spend his wealth too freely.”

“And so I will, if I get a chance,” said Felise, coarsely. “I have been
stinted all my life by the stepfather who hated me. Let me but become
Mrs. Colonel Carlyle, and I assure you I will queen it right royally.”

“You would become the position very much,” said the admiring mother,
“and I should be very proud of my daughter’s graceful ease in spending
her husband’s millions.”

Miss Herbert’s proud lips curled in triumph. She arose and began to
pace the floor restlessly, her eyes shining with pleased anticipation
of the day which she hoped was not far distant when she would marry
the rich man whose wealth she coveted, and become a queen in society.
She looked around her at the splendor and elegance of her mother’s
drawing-room with dissatisfaction, and resolved that her own should be
far more fine and costly, her attire more extravagant, and her diamonds
more splendid. She was tired of reigning with her mother. She wanted to
rule over a kingdom of her own.

Felise had no more heart than a stone. Her only god was wealth, and her
ambition was towering. She thought only of self, and felt not the first
emotion of gratitude to the mother who had schemed and planned for her
all her life. All she desired was unbounded wealth and the power to
rule in her own right.

* * * * *




“Miss Felise has caught a beau at last,” said Bonnibel’s maid to her
as she brushed the soft locks of her mistress. She had been having a
hasty chat with Miss Herbert’s maid since her arrival that day, and had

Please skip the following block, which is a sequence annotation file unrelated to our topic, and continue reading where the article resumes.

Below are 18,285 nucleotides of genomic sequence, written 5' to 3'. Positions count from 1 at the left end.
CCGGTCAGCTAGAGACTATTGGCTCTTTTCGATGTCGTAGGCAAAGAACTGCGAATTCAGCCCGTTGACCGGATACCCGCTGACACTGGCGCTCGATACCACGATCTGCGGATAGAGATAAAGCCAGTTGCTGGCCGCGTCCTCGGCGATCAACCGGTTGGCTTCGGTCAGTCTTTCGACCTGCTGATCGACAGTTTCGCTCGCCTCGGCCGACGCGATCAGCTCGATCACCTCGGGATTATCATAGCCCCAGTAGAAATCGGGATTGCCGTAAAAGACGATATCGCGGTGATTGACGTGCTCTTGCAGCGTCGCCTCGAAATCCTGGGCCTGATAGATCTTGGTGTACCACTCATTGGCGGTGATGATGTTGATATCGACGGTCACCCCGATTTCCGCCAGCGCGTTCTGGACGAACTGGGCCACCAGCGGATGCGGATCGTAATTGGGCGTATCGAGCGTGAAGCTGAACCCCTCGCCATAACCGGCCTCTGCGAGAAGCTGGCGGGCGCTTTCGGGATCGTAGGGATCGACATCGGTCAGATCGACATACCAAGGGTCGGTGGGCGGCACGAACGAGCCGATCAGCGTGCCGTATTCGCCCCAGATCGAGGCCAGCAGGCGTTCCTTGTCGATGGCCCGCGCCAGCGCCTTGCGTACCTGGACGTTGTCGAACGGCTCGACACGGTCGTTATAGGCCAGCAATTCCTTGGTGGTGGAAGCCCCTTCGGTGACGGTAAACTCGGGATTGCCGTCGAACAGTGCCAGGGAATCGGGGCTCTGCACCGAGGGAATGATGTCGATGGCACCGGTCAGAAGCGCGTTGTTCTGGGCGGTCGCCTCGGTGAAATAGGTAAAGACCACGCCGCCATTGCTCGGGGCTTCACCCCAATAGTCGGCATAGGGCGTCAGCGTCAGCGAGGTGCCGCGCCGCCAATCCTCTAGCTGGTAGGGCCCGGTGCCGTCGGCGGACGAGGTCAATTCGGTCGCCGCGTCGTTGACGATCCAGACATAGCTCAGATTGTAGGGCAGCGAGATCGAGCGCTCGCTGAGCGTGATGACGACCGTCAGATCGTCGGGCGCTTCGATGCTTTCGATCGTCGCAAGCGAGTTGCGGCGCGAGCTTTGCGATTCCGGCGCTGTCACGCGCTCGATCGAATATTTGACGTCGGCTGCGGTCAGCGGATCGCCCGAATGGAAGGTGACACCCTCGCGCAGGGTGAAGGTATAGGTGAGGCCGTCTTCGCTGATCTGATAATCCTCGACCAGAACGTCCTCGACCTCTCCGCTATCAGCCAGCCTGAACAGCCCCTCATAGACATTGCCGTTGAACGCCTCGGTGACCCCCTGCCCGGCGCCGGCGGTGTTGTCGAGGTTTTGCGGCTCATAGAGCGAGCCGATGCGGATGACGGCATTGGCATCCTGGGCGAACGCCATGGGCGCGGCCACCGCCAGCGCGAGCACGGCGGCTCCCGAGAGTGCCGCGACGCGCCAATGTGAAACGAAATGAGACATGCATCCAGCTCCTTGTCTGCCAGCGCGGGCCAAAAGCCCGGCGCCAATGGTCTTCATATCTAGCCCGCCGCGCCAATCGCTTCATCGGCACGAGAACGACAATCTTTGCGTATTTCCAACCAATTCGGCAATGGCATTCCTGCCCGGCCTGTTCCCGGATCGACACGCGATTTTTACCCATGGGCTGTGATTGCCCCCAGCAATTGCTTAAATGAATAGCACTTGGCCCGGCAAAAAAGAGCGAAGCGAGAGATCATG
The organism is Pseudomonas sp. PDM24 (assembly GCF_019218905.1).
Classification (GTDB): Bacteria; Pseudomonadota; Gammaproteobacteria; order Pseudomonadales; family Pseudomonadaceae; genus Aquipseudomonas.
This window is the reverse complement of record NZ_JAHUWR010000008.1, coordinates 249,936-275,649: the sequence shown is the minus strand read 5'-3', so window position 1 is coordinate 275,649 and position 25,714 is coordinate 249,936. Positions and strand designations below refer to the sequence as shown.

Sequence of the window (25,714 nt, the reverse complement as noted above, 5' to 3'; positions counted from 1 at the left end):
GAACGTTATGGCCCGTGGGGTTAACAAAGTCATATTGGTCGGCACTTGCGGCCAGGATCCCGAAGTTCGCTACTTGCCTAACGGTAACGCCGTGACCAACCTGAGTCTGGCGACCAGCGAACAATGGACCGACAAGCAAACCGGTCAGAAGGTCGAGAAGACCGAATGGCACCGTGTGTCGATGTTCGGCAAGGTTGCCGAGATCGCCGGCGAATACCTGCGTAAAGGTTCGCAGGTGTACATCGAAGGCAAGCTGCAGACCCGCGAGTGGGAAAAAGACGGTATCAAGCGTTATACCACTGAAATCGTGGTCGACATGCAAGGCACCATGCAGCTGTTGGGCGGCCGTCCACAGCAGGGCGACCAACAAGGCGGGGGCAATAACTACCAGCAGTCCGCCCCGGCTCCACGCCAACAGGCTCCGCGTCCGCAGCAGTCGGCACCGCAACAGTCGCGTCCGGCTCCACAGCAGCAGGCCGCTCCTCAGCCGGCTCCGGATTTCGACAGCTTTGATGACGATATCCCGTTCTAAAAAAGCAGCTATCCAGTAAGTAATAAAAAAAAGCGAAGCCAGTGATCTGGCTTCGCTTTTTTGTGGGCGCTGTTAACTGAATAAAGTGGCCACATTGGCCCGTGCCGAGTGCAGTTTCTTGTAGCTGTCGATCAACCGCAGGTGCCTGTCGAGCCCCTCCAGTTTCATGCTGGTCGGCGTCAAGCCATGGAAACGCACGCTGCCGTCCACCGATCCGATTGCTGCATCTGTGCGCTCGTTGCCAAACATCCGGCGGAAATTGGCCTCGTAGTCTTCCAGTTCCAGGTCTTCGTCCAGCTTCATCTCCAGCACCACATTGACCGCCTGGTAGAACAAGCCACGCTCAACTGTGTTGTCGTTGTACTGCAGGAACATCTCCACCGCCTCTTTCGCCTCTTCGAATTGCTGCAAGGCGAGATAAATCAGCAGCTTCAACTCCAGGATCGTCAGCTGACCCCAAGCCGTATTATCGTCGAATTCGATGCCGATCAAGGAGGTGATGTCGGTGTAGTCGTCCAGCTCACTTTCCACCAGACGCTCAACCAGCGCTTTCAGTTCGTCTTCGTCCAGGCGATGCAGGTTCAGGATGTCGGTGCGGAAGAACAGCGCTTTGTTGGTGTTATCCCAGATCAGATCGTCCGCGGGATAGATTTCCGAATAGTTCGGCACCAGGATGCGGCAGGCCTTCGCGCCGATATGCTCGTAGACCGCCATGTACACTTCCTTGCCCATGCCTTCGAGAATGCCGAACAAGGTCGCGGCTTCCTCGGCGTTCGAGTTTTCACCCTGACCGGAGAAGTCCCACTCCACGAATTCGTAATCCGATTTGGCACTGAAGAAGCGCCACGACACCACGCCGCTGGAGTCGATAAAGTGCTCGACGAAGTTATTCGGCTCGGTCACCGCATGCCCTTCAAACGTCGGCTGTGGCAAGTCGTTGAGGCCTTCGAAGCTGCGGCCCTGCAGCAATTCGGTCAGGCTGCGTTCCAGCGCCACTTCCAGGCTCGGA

gathered a good deal of gossip in the servants’ hall.

“Indeed?” asked Bonnibel, languidly, “what is his name, Lucy?”

“He is a Colonel Carlyle, miss; a very old man Janet do say, but worth
his millions. He have buried his two wives already, I hear, and Miss
Herbert is like to be a third one. I wish him joy of her; Janet knows
what her temper is.”

“You need not speak so, Lucy,” said Bonnibel, reprovingly, to the maid
whose loquacity was far ahead of her grammar. “I daresay Janet gives
her cause to indulge in temper sometimes.”

“Lor! Miss Bonnibel,” said Lucy, “Janet is as mild as a dove; but Miss
Felise, she have slapped Janet’s mouth twice, and scolds her day in and
day out. Janet says that Colonel Carlyle will catch a Tartar when he
gets her.”

“Be quiet, Lucy; my head aches,” said Bonnibel, thinking it very
improper for the girl to discuss her superior’s affairs so freely; she
therefore dismissed the subject and thought no more about it, little
dreaming that it was one portentous of evil to herself.

Felise need not have troubled herself with the fear of Bonnibel’s